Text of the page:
Manx National Heritage have thoroughly enjoyed partnering with the Commemorative Group, a voluntary group of residents who have worked tirelessly to put together plans and we have witnessed their dedication first-hand to commemorate this milestone.

We are also extremely grateful to members of the Isle of Man Sub Aqua Club.  The Club owns the wreck site and their support of the 200th commemorations has been invaluable.  Members have spent time this spring and summer capturing underwater video of the site, along with a 3D photogrammetric survey of the site with the assistance of Dr Jon Chamberlain from the University of Essex.  Visitors to the exhibition will be able to view this remarkable footage and see for themselves the wreck site.”

The exhibition will display some of the artefacts recovered from the wreck in the 1980s, and will commemorate the loss of HM Racehorse and the bravery of the Castletown men who saved many lives.  There will also be underwater video footage of the site taken earlier this year.

Alongside the exhibition, Manx National Heritage will be publishing a catalogue of all finds from HMS Racehorse via, which will be launched to coincide with the exhibition and 3D footage made available on

The wreck site was discovered in the 1960s and survey and excavations by local divers, led by Brian King, recovered over 200 artefacts from the site. Those artefacts are now part of the national collections, cared for by Manx National Heritage. The wreck site is currently the only legally protected wreck site in Manx waters.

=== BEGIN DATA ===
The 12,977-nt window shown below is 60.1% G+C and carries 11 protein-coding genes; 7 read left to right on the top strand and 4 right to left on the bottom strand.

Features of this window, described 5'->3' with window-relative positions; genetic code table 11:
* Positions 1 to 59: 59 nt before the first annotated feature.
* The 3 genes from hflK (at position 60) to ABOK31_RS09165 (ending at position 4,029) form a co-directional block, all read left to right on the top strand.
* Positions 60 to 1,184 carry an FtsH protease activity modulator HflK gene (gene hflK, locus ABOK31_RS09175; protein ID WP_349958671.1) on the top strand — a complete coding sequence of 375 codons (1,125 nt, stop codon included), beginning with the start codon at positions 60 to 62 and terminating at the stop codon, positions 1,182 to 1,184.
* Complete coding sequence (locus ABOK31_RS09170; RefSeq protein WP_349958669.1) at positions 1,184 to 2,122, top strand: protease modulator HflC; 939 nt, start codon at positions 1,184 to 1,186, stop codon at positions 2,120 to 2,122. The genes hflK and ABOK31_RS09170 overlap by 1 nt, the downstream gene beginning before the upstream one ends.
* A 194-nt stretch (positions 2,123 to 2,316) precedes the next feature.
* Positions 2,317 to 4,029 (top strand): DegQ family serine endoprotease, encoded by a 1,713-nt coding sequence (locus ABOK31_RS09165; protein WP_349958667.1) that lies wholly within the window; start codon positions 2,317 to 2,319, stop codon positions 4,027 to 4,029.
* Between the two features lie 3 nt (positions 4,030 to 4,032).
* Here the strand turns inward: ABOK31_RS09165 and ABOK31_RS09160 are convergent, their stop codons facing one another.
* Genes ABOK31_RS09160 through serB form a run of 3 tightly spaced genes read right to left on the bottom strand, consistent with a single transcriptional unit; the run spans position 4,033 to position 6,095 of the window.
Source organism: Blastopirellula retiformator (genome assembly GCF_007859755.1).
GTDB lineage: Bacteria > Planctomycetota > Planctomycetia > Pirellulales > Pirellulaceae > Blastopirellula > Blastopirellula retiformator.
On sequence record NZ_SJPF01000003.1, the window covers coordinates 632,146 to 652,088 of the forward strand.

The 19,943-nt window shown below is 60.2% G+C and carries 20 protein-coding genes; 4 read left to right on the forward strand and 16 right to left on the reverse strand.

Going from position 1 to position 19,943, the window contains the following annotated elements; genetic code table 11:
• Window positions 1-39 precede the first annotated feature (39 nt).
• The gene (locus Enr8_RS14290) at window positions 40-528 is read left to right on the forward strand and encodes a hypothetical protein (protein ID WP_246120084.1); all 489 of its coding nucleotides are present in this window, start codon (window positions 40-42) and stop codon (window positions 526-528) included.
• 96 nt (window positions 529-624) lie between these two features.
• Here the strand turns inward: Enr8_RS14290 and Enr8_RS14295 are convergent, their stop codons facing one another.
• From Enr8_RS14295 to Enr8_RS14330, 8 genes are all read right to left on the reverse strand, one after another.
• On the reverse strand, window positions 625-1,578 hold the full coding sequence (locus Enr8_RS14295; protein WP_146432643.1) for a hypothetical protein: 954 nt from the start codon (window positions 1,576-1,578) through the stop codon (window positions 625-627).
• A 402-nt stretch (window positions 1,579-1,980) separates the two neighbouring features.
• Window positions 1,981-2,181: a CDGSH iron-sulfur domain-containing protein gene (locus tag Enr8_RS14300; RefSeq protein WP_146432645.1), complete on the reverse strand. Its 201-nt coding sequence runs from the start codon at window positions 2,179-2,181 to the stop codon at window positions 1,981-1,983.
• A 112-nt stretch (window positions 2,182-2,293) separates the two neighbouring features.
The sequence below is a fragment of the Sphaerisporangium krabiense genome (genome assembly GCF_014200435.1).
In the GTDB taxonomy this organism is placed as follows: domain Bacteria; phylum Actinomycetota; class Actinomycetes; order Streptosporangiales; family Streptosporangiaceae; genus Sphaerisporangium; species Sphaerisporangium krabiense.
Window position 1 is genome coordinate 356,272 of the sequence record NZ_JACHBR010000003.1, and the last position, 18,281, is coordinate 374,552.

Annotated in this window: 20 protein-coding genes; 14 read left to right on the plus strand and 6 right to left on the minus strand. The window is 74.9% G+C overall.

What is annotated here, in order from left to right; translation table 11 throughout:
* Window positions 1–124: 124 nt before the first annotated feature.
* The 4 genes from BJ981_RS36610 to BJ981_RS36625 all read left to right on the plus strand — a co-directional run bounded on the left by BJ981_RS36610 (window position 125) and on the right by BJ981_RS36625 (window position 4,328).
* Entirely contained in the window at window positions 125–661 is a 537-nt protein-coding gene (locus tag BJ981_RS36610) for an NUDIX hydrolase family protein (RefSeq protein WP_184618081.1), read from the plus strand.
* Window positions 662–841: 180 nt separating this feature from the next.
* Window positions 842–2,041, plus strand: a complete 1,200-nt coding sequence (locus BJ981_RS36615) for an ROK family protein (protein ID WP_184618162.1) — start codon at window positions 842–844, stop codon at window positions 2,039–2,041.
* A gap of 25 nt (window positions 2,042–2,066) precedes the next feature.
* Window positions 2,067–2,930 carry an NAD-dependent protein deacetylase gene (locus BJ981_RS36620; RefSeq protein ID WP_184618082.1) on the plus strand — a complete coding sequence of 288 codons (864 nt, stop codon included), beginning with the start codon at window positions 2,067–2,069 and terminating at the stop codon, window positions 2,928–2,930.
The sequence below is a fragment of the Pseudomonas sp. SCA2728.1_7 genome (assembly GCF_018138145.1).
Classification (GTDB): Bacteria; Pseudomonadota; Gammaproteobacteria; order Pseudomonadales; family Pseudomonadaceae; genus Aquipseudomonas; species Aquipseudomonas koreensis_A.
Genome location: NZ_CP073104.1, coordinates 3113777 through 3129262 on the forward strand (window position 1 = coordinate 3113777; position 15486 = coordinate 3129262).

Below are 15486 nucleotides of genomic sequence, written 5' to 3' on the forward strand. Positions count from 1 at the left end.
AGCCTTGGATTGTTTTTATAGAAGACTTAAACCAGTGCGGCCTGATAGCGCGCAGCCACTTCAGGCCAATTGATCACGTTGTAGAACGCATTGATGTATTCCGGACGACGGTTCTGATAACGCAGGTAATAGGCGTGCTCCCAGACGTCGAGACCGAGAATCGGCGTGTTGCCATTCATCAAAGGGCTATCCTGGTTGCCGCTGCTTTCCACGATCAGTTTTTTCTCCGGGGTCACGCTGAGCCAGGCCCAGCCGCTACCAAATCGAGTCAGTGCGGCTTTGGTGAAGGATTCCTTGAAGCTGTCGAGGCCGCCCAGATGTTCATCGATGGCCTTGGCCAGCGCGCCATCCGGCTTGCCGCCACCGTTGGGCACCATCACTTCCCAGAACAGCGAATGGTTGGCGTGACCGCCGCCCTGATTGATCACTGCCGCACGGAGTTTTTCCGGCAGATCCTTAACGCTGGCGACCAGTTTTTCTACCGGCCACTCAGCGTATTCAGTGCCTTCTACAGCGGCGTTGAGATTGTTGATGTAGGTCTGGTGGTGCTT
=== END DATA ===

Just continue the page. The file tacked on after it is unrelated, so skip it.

Chairman of the voluntary Commemorative Group, Tony Brown, said:

“As well as being a tragedy that greatly impacted on the then small town of Castletown, this is an important historic event that had repercussions around the British Isles.  As a result, Sir William Hillary called for a National Maritime Lifesaving Organisation, which was eventually set up and evolved into what we know today as the Royal National Lifeboat Institution, which will be celebrating its 200th anniversary in 2024.

We are very grateful for the support of Manx National Heritage, Castletown Town Commissioners, the Department of Infrastructure, Culture Vannin, IOM Post Office, Brian King and Paul Parker, the vicar and wardens of Kirk Malew who care for the graves of those lost and have organised the church service, along with all who have helped us organise the commemorations.

We hope people from across the Island will come along to these special town events, to learn about the incident of the 14th December 1822, when HM Brig of War Racehorse was lost off Langness”.


Image caption: Tragedy struck for HMS Racehorse at The Skerranes, Langness on 14th December 1822.  This painting of the tragedy is featured on the Isle of Man Shipwrecks Commemorative Stamp Set produced to capture the stories of the most notorious and significant shipwrecks in the waters off the Isle of Man over a period of almost five-hundred years.


Media contact:

Lynsey Clague

Communications Manager – Manx National Heritage

T: 01624 648032



Manx National Heritage, Eiraght Ashoonagh Vannin

Manx Museum, Douglas, Isle of Man, IM1 3LY

Isle of Man Registered Charity No 603